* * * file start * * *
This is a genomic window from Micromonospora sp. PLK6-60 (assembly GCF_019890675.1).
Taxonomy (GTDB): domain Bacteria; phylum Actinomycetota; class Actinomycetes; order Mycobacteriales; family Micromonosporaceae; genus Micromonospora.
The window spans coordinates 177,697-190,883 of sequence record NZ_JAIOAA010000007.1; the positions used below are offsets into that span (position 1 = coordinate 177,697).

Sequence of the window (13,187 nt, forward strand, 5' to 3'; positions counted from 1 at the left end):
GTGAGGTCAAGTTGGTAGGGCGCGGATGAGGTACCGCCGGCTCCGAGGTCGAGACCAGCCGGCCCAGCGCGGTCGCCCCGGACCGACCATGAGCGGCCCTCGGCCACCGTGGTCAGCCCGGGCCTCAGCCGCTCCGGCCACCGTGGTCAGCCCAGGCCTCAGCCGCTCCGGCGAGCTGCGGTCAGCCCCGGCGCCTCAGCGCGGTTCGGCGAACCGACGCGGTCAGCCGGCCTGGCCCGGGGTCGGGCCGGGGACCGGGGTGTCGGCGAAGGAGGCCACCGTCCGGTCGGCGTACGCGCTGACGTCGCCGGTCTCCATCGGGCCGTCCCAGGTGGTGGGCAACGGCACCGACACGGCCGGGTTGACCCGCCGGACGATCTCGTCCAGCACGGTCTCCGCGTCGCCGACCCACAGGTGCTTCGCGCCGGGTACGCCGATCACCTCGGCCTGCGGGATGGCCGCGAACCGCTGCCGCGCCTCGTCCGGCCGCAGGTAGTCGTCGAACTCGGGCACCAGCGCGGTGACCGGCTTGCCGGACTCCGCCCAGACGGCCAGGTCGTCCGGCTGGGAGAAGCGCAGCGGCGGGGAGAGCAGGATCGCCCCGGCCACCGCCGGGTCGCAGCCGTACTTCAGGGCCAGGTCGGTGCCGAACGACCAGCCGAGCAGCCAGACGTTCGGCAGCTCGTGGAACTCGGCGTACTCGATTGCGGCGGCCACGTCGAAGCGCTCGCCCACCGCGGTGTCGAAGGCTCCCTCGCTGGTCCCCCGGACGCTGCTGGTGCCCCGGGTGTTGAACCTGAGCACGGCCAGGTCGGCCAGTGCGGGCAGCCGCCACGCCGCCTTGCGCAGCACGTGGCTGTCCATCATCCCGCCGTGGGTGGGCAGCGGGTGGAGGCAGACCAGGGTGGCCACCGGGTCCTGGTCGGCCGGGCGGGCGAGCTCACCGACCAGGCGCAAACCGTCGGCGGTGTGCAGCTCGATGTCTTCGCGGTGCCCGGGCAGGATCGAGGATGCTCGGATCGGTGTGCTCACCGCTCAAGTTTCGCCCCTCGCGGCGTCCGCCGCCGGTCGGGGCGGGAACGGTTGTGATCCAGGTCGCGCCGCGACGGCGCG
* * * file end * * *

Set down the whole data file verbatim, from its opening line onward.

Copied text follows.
This is a genomic window from Micromonospora sp. PLK6-60 (assembly GCF_019890675.1).
Taxonomy (GTDB): domain Bacteria; phylum Actinomycetota; class Actinomycetes; order Mycobacteriales; family Micromonosporaceae; genus Micromonospora.
The window spans coordinates 177,697-190,883 of sequence record NZ_JAIOAA010000007.1; the positions used below are offsets into that span (position 1 = coordinate 177,697).

Sequence of the window (13,187 nt, forward strand, 5' to 3'; positions counted from 1 at the left end):
GTGAGGTCAAGTTGGTAGGGCGCGGATGAGGTACCGCCGGCTCCGAGGTCGAGACCAGCCGGCCCAGCGCGGTCGCCCCGGACCGACCATGAGCGGCCCTCGGCCACCGTGGTCAGCCCGGGCCTCAGCCGCTCCGGCCACCGTGGTCAGCCCAGGCCTCAGCCGCTCCGGCGAGCTGCGGTCAGCCCCGGCGCCTCAGCGCGGTTCGGCGAACCGACGCGGTCAGCCGGCCTGGCCCGGGGTCGGGCCGGGGACCGGGGTGTCGGCGAAGGAGGCCACCGTCCGGTCGGCGTACGCGCTGACGTCGCCGGTCTCCATCGGGCCGTCCCAGGTGGTGGGCAACGGCACCGACACGGCCGGGTTGACCCGCCGGACGATCTCGTCCAGCACGGTCTCCGCGTCGCCGACCCACAGGTGCTTCGCGCCGGGTACGCCGATCACCTCGGCCTGCGGGATGGCCGCGAACCGCTGCCGCGCCTCGTCCGGCCGCAGGTAGTCGTCGAACTCGGGCACCAGCGCGGTGACCGGCTTGCCGGACTCCGCCCAGACGGCCAGGTCGTCCGGCTGGGAGAAGCGCAGCGGCGGGGAGAGCAGGATCGCCCCGGCCACCGCCGGGTCGCAGCCGTACTTCAGGGCCAGGTCGGTGCCGAACGACCAGCCGAGCAGCCAGACGTTCGGCAGCTCGTGGAACTCGGCGTACTCGATTGCGGCGGCCACGTCGAAGCGCTCGCCCACCGCGGTGTCGAAGGCTCCCTCGCTGGTCCCCCGGACGCTGCTGGTGCCCCGGGTGTTGAACCTGAGCACGGCCAGGTCGGCCAGTGCGGGCAGCCGCCACGCCGCCTTGCGCAGCACGTGGCTGTCCATCATCCCGCCGTGGGTGGGCAGCGGGTGGAGGCAGACCAGGGTGGCCACCGGGTCCTGGTCGGCCGGGCGGGCGAGCTCACCGACCAGGCGCAAACCGTCGGCGGTGTGCAGCTCGATGTCTTCGCGGTGCCCGGGCAGGATCGAGGATGCTCGGATCGGTGTGCTCACCGCTCAAGTTTCGCCCCTCGCGGCGTCCGCCGCCGGTCGGGGCGGGAACGGTTGTGATCCAGGTCGCGCCGCGACGGCGCG